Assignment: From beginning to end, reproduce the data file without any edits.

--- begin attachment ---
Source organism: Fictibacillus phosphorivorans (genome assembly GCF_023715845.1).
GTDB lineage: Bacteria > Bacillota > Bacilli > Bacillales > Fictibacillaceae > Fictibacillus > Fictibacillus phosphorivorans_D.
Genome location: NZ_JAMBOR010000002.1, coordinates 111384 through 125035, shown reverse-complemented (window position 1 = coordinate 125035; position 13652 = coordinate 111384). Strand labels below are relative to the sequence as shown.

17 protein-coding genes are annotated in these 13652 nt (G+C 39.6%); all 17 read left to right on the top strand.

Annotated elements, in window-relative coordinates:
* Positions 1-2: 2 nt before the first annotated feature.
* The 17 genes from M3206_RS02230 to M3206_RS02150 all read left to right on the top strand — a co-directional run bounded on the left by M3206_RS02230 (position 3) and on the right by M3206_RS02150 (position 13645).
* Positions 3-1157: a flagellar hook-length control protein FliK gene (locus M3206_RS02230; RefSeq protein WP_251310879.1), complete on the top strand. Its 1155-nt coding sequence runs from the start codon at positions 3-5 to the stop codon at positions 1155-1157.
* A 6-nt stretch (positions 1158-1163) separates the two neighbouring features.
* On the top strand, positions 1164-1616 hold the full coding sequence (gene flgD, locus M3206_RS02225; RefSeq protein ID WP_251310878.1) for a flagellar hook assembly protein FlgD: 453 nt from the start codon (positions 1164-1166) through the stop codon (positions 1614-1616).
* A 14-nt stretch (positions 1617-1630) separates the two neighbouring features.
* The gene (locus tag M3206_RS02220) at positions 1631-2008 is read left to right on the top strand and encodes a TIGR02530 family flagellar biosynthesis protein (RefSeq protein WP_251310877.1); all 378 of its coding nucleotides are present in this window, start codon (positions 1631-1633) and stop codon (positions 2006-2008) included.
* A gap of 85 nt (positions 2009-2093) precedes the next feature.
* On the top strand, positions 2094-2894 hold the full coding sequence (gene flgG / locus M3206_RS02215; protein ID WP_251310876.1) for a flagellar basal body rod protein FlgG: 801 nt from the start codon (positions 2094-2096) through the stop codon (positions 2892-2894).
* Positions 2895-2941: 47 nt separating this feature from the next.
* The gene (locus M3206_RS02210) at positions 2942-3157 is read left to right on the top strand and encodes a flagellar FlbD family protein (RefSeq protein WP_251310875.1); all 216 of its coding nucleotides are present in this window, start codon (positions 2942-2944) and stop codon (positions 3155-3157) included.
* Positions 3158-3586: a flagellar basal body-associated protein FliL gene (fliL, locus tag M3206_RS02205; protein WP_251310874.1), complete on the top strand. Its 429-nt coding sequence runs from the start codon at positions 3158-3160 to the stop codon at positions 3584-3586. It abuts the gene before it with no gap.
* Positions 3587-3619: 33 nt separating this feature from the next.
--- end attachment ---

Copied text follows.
Source organism: Fictibacillus phosphorivorans (genome assembly GCF_023715845.1).
GTDB lineage: Bacteria > Bacillota > Bacilli > Bacillales > Fictibacillaceae > Fictibacillus > Fictibacillus phosphorivorans_D.
Genome location: NZ_JAMBOR010000002.1, coordinates 111384 through 125035, shown reverse-complemented (window position 1 = coordinate 125035; position 13652 = coordinate 111384). Strand labels below are relative to the sequence as shown.

17 protein-coding genes are annotated in these 13652 nt (G+C 39.6%); all 17 read left to right on the top strand.

Annotated elements, in window-relative coordinates:
* Positions 1-2: 2 nt before the first annotated feature.
* The 17 genes from M3206_RS02230 to M3206_RS02150 all read left to right on the top strand — a co-directional run bounded on the left by M3206_RS02230 (position 3) and on the right by M3206_RS02150 (position 13645).
* Positions 3-1157: a flagellar hook-length control protein FliK gene (locus M3206_RS02230; RefSeq protein WP_251310879.1), complete on the top strand. Its 1155-nt coding sequence runs from the start codon at positions 3-5 to the stop codon at positions 1155-1157.
* A 6-nt stretch (positions 1158-1163) separates the two neighbouring features.
* On the top strand, positions 1164-1616 hold the full coding sequence (gene flgD, locus M3206_RS02225; RefSeq protein ID WP_251310878.1) for a flagellar hook assembly protein FlgD: 453 nt from the start codon (positions 1164-1166) through the stop codon (positions 1614-1616).
* A 14-nt stretch (positions 1617-1630) separates the two neighbouring features.
* The gene (locus tag M3206_RS02220) at positions 1631-2008 is read left to right on the top strand and encodes a TIGR02530 family flagellar biosynthesis protein (RefSeq protein WP_251310877.1); all 378 of its coding nucleotides are present in this window, start codon (positions 1631-1633) and stop codon (positions 2006-2008) included.
* A gap of 85 nt (positions 2009-2093) precedes the next feature.
* On the top strand, positions 2094-2894 hold the full coding sequence (gene flgG / locus M3206_RS02215; protein ID WP_251310876.1) for a flagellar basal body rod protein FlgG: 801 nt from the start codon (positions 2094-2096) through the stop codon (positions 2892-2894).
* Positions 2895-2941: 47 nt separating this feature from the next.
* The gene (locus M3206_RS02210) at positions 2942-3157 is read left to right on the top strand and encodes a flagellar FlbD family protein (RefSeq protein WP_251310875.1); all 216 of its coding nucleotides are present in this window, start codon (positions 2942-2944) and stop codon (positions 3155-3157) included.
* Positions 3158-3586: a flagellar basal body-associated protein FliL gene (fliL, locus tag M3206_RS02205; protein WP_251310874.1), complete on the top strand. Its 429-nt coding sequence runs from the start codon at positions 3158-3160 to the stop codon at positions 3584-3586. It abuts the gene before it with no gap.
* Positions 3587-3619: 33 nt separating this feature from the next.